Honouring Lost Souls

  • Downhome Magazine
  • Posted: Sep 25, 2009 4:20 PM
This column originally appeared in the August 1996 edition of Downhome, and was rediscovered recently when Janice and Ashley were researching back issues. Even though there is a cod moratorium in effect - 17 years and counting - there are still many hard-working fishing families in this province who continue to face the perils of the job. So we thought this column was worth a second read.

A Way to Live, A Way to Die
Since 1497, when John Cabot got his first basketful of fish off Bonavista, the sea has played a major role in the lifestyle of Newfoundland and Labrador. Most have made their living from her, and many have died by her. The souls lost in the many shipwrecks around our rugged coastline over the years would make a formidable list. Most of these losses are recorded, and many have been honoured in stories, poems, songs and even movies.

Passing with much less mention is a group of men who also lived and died by the sea, the inshore fishermen. I'm sure the men who died while fishing from dories, punts, motorboats, skiffs and, in more recent years, speedboats, since the settling of Newfoundland, would comprise a greater list than those lost on larger offshore vessels. I'm talking about the lone fishermen, the brothers who work side-by-side and the father-and-son teams who go out and never return.

E.J. Pratt, Canada's unofficial poet laureate and a native of Newfoundland, speaks of these men in a short poem called "Erosion":

It took the sea a thousand years
A thousand years to trace
The granite features of this cliff,
In crag and scarp and base.

It took the sea an hour one night,
An hour of storm to place
The sculpture of these granite seams
Upon a woman's face.

Twelve years ago, on August 22, 1984, two brothers and the son of one of them from the community of Merritt's Harbour, near Herring Neck, Notre Dame Bay, went out as usual to haul their fishing gear. A storm came up and the three did not return. The bodies of one brother and his son were found close to shore the next day. The two were wearing lifejackets, and their hands and fingers were torn from trying to climb the slippery rocks. The other brother was never found. His wife lived for a year or so in the house he had built for her, but the memories got to be too hard to live with and she moved away. The wife and mother of the other two has also moved away.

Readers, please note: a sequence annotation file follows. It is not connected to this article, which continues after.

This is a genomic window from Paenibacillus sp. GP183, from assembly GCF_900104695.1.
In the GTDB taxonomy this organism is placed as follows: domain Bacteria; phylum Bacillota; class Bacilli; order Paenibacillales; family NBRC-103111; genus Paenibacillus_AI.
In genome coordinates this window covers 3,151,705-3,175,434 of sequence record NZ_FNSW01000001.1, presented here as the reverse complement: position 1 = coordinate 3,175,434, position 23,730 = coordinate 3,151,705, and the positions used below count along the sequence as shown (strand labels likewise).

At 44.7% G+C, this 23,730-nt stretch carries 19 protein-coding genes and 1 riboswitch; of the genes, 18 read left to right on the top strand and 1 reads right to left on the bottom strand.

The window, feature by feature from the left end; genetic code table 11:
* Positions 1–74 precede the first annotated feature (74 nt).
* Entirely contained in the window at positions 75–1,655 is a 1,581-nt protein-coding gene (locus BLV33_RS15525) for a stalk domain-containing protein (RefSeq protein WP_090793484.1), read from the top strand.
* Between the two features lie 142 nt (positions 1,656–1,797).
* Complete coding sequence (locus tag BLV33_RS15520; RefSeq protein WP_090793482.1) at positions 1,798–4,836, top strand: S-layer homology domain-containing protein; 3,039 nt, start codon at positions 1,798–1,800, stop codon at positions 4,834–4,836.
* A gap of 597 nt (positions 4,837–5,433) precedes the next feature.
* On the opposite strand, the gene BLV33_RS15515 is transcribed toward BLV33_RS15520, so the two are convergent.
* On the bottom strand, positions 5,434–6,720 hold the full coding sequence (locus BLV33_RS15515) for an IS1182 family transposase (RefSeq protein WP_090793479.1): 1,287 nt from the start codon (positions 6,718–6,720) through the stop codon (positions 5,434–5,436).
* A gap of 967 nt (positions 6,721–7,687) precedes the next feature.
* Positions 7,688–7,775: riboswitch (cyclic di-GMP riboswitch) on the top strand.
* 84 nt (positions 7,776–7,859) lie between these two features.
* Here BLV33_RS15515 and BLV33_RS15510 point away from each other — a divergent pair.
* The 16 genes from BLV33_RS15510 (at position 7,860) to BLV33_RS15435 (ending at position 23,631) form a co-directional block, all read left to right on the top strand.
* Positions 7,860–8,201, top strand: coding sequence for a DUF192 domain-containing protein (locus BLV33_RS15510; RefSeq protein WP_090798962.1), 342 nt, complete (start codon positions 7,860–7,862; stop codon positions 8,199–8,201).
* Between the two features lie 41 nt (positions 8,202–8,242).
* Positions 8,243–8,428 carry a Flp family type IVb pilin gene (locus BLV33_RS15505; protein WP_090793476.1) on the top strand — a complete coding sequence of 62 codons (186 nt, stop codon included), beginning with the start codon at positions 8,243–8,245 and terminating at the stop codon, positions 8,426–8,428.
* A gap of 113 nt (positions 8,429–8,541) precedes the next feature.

Merritt's Harbour is a community of about 65 residents. Three people dying in a large city would not be considered a great loss, considering the total population, but three people represented a loss of five per cent of the population of Merritt's Harbour. It was a major catastrophe that is still felt in the village today. People continue to talk about the accident and try to speculate on the cause. The answers, however, are buried in the North Atlantic.

I learned this story when I went looking for a cottage on or near Twillingate Island. The widow of the man who was never found put their house on the market and I bought it. I would probably still own it if Downhome hadn't come along and consumed my spare time. I wrote the following poem to the memory of the three around that time:

The Ghosts of Merritt's Harbour

Three fishermen went out one day
From the calm of Merritt's Harbour
Went out to make their daily pay
The weather in their favour

Who would know, or who could say
To the happy three that left the shore
That all three would be lost that day
And one of them be seen no more

Fair weather later turned to foul
The time for hauling gear was gone
And little boats with half a haul
Went back to shelter, one by one

But three in one boat never came
Did they stay for pay, or show
Or to beat the devil at his game
We'll never, ever know

Was her engine fouled somehow
Or was she swamped astern
As gear was hauled? We won't know now
Nor will we ever learn

All night long the storm howled 'round
By morning it began to lift
And two in life preservers found
On the sea that took their life, adrift

Two found with hands cut to the bone
Evidence of a struggle frantic
The fate of the third is only known
To the never yielding North Atlantic

Two made the rocky shore that night
Tried climbing up, but no one saw
Two poor souls losing life's last fight
With fingers cold and numb and raw

Two bodies in the church may be
To be view by friend and neighbour
But three souls are still at sea
Not far from Merritt's Harbour

Sad folks in their sad abodes
Their loved ones' loss belabour
While children play upon the roads
In solemn Merritt's Harbour

It's been years since the three passed on
From the village by the sea
Yet it seems somehow they are not gone
And somehow can never be

But the ones who loved them most
No longer are around
They've left the outport and its ghosts
Where memories abound

But three ghosts will not leave this shore
The place of their last harbour
They will be here for evermore
In tiny Merritt's Harbour